A 1,800-year-old waterspout was accidentally discovered by a visitor to Tzipori National Park in the Galilee, Israel's National Authority for Nature and Parks said.
Archaeologists say the waterspout, resembling an anthropomorphic lion head, was most likely viewed as “idolatrous” by Jews at the time and may have been mentioned in the Babylonian Talmud.
"Tzipori Park, named after the ancient capital of Galilee, and which shelters numerous vestiges, never ceases to surprise with the archaeological discoveries that are made there," Dr. Yossi Bordovich, head of the heritage, said.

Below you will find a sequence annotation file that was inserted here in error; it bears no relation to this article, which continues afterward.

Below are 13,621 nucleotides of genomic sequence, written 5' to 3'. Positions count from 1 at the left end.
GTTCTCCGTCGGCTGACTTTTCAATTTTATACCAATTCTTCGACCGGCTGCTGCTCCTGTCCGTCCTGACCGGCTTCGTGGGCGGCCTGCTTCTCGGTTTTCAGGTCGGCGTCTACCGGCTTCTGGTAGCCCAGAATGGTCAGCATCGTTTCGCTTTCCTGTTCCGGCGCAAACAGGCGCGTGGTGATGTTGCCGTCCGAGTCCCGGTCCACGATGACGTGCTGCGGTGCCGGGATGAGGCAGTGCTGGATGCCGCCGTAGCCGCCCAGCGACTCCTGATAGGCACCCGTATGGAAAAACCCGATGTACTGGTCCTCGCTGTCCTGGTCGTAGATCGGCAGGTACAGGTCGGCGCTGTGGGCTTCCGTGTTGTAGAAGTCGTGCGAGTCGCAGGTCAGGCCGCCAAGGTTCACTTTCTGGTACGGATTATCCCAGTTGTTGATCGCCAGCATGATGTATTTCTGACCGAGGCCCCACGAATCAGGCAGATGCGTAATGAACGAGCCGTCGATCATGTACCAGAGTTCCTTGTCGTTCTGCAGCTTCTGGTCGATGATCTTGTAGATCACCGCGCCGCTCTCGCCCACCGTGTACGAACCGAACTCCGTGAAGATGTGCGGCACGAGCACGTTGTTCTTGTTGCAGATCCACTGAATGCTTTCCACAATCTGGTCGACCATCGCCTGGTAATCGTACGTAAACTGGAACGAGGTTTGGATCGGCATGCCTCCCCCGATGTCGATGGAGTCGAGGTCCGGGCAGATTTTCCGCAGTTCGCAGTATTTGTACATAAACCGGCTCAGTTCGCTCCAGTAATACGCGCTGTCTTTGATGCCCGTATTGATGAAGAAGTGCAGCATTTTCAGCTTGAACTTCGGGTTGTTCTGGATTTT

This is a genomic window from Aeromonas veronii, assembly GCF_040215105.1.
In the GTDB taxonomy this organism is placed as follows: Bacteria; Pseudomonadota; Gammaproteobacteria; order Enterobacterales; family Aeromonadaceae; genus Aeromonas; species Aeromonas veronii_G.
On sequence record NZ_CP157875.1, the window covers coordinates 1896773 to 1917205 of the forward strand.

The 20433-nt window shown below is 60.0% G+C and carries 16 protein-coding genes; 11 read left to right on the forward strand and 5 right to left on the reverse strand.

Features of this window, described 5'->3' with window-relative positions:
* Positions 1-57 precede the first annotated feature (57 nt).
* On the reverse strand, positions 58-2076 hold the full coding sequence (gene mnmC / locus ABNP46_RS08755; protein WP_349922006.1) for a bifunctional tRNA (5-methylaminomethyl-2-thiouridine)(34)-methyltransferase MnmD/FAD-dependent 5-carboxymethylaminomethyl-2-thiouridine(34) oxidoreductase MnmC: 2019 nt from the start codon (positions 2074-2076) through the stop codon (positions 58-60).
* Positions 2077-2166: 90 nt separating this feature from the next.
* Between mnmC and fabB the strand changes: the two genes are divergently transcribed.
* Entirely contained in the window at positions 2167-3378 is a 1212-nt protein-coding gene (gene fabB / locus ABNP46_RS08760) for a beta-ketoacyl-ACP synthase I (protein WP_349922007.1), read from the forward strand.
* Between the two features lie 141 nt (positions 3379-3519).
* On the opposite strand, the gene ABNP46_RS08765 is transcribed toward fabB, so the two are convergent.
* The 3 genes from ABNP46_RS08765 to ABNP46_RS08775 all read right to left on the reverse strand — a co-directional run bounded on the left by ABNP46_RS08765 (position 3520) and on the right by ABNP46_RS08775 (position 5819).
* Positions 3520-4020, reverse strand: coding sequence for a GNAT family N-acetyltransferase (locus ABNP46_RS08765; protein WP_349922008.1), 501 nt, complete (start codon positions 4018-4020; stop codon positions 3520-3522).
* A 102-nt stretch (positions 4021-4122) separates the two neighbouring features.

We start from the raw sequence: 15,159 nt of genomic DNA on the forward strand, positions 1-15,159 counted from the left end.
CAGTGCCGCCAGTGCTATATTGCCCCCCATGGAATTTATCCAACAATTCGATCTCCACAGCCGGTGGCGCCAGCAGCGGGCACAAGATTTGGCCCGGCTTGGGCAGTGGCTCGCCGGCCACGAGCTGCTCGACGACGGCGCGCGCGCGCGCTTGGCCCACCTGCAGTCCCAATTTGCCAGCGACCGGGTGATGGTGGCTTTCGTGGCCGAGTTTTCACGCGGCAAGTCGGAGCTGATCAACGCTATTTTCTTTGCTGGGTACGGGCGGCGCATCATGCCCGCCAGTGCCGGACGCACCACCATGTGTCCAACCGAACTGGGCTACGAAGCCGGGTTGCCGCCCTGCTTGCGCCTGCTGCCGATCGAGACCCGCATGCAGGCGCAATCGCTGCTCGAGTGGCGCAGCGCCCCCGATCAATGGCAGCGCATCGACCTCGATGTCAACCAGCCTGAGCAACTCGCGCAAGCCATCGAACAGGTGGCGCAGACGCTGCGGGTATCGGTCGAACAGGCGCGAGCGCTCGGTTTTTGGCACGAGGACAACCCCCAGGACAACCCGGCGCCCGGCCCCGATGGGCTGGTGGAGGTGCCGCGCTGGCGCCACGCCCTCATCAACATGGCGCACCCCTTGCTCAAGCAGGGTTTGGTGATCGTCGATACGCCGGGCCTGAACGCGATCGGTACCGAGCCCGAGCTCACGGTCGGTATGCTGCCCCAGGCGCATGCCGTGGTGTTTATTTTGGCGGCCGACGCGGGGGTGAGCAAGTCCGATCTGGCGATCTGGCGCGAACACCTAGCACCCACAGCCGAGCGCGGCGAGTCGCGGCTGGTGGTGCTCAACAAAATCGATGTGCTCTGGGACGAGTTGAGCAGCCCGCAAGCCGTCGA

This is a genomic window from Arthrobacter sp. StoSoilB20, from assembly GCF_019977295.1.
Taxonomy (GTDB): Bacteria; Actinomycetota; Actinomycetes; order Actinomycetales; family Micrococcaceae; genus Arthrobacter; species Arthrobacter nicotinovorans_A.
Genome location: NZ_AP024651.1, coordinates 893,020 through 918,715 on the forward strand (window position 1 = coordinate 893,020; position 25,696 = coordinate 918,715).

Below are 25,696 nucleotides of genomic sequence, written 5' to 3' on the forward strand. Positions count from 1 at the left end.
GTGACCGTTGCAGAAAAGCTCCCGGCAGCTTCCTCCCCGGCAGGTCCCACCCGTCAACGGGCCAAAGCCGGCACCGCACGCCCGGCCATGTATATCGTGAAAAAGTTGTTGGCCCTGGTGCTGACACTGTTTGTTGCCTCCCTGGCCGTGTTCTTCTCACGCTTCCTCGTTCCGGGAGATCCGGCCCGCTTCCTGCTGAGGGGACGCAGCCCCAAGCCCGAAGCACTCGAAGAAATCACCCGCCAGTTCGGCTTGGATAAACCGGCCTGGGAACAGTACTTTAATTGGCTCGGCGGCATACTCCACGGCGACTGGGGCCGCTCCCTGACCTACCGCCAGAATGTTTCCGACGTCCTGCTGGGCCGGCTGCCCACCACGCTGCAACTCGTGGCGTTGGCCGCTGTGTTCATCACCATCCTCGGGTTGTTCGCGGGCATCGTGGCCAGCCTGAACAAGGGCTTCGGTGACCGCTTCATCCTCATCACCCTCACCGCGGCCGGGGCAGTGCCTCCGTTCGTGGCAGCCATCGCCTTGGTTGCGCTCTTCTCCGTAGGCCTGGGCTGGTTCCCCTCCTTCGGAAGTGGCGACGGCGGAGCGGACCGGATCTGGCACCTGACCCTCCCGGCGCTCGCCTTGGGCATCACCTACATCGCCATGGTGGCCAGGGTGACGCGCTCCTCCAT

"The remains of a dozen beautiful Roman and Byzantine mosaics have made Tzipori an internationally renowned site."
"In recent years, additional excavations have uncovered, among other things, an old wine press, a small figurine in the shape of a bull and a ritual basin, perhaps used by Rabbi Yehuda Hanasi," he added.
The fountain was discovered by David Goren, a local resident who saw a "shape with the head of a lion with human features" protruding from the ground.
It measures approximately nearly six inches (15 centimeters) in diameter and is made of marble, most likely originating from Turkey.
The fountain is expected to be handed over to the National Antiquities Authority and will later be on display in Tzipori National Park.